Adverse Employment Actions

What is an Adverse Employment Action?

Adverse Employment ActionsAn adverse employment action is a significant negative action taking against you by your employer, such as being fired, demoted or passed up for a promotion. In New York and New Jersey, adverse employment actions are legally actionable only if they violate one of your legal rights, such as if they are motivated by an illegal factor like unlawful discrimination or retaliation, or if they breach your employment contract. Below is an overview of some of the most common types of adverse actions that employment lawyers encounter.

Wrongful Termination

Perhaps the most common adverse employment action is wrongful termination (also known as wrongful discharge). It occurs when someone is fired for an illegal reason, such as because of their age, race, gender or disability. For more information, please see our wrongful termination page.

Constructive Discharge

Sometimes instead of firing an employee, a company makes their working conditions so bad that the employee is forced to resign. This is called a constructive discharge or constructive termination.

Failure to Promote

Another common adverse employment action is a failure to promote. It is a violation of your employment law rights if your employer uses a legally prohibited factor to deny you a promotion, or to promote someone else instead of you.

Failure to Hire

Employers frequently refuse to hire job candidates for illegal reasons. If you applied for a job and the company hired someone else because of your age, race, disability or another illegal reason, you could have a failure to hire claim.

Wrongful Demotion

Employers can use demotions as a way to discriminate against an employee or to punish a whistleblower. Demotions typically involve a reduction in your job title, job duties and/or compensation. However, employers sometimes try to disguise a demotion by simply reducing an employee’s responsibilities or even taking away all of his or her duties without changing his or her job title (a “constructive demotion”). Likewise, whether or not it technically is a demotion, a significant reduction in one’s salary or benefits can be an adverse employment action which gives rise to a legal claim.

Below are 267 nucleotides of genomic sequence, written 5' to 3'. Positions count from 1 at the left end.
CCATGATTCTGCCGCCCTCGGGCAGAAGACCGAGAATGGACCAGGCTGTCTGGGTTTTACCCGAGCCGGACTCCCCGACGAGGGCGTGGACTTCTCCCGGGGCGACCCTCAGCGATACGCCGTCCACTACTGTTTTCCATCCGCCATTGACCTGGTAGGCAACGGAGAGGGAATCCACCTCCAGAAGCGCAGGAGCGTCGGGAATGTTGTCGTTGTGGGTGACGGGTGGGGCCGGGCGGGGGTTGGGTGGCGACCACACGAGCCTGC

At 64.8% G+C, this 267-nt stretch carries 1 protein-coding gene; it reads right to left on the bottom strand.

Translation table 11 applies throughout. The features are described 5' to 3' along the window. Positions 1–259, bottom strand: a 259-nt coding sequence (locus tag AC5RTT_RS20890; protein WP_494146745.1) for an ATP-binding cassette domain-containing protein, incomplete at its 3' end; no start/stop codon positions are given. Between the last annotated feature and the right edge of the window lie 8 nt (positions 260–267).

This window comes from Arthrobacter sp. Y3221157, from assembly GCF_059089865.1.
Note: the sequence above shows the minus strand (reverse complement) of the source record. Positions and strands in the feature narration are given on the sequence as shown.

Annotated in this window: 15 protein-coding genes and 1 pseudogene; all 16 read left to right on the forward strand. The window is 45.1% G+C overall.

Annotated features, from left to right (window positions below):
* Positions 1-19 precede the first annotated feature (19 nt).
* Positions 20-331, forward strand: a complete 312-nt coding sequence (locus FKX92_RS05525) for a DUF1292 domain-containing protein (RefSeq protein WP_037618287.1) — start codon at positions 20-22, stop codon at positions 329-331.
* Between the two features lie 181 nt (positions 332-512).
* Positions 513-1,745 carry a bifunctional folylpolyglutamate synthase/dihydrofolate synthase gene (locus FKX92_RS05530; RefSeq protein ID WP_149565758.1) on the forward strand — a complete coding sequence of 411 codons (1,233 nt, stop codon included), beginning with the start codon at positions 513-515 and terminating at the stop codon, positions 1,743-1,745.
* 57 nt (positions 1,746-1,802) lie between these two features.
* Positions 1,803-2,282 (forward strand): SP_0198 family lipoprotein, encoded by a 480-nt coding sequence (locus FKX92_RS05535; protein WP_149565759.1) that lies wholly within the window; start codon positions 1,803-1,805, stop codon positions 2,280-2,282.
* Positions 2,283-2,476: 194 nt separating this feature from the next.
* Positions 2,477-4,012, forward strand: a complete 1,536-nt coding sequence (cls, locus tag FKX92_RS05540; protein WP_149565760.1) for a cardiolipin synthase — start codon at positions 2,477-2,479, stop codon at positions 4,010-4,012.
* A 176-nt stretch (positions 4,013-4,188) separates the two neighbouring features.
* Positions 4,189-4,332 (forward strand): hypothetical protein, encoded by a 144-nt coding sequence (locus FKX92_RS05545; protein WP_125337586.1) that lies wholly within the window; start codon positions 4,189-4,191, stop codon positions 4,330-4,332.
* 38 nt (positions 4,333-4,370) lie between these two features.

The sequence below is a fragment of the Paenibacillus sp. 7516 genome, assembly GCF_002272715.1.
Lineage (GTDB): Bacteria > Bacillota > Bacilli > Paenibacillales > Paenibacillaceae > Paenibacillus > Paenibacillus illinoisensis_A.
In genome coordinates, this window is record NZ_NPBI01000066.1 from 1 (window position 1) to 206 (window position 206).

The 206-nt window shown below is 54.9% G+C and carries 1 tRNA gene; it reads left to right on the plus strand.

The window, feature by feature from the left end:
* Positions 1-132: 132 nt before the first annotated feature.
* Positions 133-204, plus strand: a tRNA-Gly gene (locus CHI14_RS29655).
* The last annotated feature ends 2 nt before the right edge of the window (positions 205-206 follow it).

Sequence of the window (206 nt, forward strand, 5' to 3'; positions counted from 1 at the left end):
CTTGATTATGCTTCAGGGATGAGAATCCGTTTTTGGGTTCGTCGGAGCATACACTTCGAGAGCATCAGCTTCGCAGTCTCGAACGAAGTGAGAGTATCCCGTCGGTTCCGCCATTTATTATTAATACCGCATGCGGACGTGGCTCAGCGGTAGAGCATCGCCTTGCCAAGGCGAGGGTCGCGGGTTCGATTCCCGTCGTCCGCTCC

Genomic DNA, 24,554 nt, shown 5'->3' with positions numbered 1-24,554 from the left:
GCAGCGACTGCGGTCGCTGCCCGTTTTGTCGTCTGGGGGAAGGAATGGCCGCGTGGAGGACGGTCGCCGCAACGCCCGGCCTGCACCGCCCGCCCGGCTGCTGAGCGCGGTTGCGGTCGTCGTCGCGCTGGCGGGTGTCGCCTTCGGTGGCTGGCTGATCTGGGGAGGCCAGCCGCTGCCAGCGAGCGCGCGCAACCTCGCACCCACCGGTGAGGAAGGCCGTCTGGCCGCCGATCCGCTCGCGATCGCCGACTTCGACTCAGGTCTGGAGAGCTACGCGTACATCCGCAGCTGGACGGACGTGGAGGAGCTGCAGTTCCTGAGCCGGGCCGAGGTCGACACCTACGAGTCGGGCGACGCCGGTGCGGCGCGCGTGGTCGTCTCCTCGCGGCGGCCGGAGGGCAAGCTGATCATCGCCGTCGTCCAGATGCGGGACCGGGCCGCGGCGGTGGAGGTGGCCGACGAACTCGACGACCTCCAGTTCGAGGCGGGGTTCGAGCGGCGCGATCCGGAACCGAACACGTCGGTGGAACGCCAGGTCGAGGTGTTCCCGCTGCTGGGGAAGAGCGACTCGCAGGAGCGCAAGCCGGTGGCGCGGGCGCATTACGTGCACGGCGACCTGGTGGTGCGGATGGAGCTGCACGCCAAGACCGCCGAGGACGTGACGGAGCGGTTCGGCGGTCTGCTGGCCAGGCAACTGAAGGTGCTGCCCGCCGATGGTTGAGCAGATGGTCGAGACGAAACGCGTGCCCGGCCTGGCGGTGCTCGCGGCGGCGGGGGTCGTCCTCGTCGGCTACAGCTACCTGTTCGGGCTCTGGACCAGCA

Transfer to Less Desirable Position

Another way employers sometimes discriminate or retaliate against their employees is to transfer them to less desirable jobs. This can be as extreme as transferring employees hundreds of miles from where they live, or to a position that has been scheduled to be eliminated in an upcoming reduction in force. Alternatively, it can be as subtle as moving employees to a job that is considered less desirable or prestigious, has less supervisory responsibility, is incompatible with their skills and experience, or offers fewer opportunities for promotion or advancement.


Harassment is different from most other adverse employment actions because it is not a single event, like being fired or demoted. Instead, it is a pattern of bad behavior that, when considered as a whole, is comparable to a more tangible adverse employment action.

Like other adverse employment actions, harassment is actionable only if it is due to your membership in a legally protected category such as your age, race, gender or disability, if it is a form of illegal retaliation or it violates another law. For example, sexual harassment is harassment that is motivated by your gender or sex.

Undeserved Discipline

Generally, unwarranted discipline such as an unfair and negative performance review or a disciplinary warning, is not an adverse employment.  However, they can be part of a pattern of harassment.  However, more severe forms of discipline such as demotions and unpaid suspensions, can be legally actionable on their own.

Contact an Employment Lawyer

If you have experienced an adverse employment action at your job in New Jersey or New York, please feel free to contact us online or call our law office at (973) 744-4000.